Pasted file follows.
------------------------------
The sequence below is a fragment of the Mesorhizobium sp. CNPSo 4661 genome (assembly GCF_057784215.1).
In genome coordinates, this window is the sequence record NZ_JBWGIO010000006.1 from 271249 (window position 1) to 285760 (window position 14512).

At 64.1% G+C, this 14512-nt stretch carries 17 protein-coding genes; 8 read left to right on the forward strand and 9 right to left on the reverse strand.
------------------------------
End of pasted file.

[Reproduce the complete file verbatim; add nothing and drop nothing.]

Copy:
The sequence below is a fragment of the Mesorhizobium sp. CNPSo 4661 genome (assembly GCF_057784215.1).
In genome coordinates, this window is the sequence record NZ_JBWGIO010000006.1 from 271249 (window position 1) to 285760 (window position 14512).

At 64.1% G+C, this 14512-nt stretch carries 17 protein-coding genes; 8 read left to right on the forward strand and 9 right to left on the reverse strand.